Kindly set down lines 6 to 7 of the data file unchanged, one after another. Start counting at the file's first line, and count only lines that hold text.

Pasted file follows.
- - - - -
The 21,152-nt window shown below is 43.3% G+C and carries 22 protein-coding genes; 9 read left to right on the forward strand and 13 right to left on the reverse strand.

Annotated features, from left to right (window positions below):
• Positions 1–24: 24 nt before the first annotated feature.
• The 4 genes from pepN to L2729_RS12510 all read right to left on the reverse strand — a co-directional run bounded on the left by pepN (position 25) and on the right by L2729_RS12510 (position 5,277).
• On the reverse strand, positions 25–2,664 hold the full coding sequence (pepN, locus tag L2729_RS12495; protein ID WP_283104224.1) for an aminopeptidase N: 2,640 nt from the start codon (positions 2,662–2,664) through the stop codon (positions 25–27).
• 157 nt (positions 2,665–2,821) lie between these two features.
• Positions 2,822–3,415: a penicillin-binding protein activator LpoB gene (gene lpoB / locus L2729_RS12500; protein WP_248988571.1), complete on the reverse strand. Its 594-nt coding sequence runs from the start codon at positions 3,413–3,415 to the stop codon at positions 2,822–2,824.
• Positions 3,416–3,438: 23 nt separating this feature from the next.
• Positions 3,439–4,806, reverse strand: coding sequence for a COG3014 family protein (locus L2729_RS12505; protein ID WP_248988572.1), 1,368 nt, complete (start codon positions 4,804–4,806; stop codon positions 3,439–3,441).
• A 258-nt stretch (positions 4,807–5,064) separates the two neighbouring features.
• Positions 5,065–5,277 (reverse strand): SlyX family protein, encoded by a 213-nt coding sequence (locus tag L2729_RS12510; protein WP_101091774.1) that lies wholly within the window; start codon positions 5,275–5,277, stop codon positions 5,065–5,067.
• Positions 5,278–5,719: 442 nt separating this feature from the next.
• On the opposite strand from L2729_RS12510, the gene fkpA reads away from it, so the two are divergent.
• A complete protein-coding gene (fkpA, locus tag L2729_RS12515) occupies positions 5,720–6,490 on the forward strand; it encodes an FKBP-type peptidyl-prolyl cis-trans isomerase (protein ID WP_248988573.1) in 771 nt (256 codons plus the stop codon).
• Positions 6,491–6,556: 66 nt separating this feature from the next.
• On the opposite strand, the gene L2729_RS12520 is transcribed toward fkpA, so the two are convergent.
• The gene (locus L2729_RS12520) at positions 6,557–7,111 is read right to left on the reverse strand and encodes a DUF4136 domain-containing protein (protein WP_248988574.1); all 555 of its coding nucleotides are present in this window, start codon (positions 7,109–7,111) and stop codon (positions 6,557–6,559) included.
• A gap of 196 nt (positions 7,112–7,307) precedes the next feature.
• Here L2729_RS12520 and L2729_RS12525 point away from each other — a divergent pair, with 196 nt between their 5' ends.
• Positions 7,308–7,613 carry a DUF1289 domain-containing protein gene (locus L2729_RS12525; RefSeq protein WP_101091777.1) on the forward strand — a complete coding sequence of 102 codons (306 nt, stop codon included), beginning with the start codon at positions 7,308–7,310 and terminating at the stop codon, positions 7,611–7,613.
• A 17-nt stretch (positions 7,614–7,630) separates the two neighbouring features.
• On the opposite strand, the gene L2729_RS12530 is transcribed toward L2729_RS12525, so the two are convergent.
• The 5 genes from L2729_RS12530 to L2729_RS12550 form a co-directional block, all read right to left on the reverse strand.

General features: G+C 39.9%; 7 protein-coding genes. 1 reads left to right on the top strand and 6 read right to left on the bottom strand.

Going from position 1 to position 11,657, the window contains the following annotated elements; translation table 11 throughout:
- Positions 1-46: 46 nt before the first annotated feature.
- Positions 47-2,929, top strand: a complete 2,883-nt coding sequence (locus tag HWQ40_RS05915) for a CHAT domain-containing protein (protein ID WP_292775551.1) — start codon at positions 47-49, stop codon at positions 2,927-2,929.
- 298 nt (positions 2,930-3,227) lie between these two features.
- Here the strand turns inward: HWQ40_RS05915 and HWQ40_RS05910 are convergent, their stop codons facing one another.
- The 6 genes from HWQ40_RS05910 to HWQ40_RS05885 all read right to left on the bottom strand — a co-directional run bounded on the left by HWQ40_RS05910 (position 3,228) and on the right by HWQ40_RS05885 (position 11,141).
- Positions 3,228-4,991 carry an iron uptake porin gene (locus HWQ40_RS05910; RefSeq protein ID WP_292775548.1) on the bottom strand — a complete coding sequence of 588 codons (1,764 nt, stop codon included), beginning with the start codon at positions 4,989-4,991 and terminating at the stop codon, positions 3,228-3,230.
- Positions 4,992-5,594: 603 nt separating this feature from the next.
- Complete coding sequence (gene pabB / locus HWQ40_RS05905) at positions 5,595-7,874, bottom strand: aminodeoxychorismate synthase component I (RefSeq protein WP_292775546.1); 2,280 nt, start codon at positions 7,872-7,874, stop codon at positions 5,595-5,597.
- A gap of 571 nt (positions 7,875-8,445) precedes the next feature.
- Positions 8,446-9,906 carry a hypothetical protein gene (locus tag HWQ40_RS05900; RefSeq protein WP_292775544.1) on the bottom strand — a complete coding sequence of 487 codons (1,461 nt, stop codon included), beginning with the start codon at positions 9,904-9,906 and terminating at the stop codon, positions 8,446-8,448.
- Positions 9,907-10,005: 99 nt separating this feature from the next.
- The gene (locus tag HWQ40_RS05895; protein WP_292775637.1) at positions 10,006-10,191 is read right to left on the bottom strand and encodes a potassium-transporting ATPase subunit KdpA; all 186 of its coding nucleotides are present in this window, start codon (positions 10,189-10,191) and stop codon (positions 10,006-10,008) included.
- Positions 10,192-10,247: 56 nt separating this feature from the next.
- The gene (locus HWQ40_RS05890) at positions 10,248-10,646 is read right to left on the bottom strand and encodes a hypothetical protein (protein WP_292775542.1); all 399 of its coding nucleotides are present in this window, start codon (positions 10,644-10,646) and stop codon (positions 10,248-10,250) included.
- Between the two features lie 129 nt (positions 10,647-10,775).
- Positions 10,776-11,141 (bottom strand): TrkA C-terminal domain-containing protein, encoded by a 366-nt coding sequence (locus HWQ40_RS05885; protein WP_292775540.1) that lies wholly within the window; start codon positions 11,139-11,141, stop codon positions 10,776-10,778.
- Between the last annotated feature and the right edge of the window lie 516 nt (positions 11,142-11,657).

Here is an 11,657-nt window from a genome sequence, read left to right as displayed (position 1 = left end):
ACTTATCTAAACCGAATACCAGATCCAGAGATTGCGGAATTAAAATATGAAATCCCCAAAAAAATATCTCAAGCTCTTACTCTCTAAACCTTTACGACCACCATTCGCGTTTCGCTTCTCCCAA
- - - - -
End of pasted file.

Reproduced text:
• 157 nt (positions 2,665–2,821) lie between these two features.
• Positions 2,822–3,415: a penicillin-binding protein activator LpoB gene (gene lpoB / locus L2729_RS12500; protein WP_248988571.1), complete on the reverse strand. Its 594-nt coding sequence runs from the start codon at positions 3,413–3,415 to the stop codon at positions 2,822–2,824.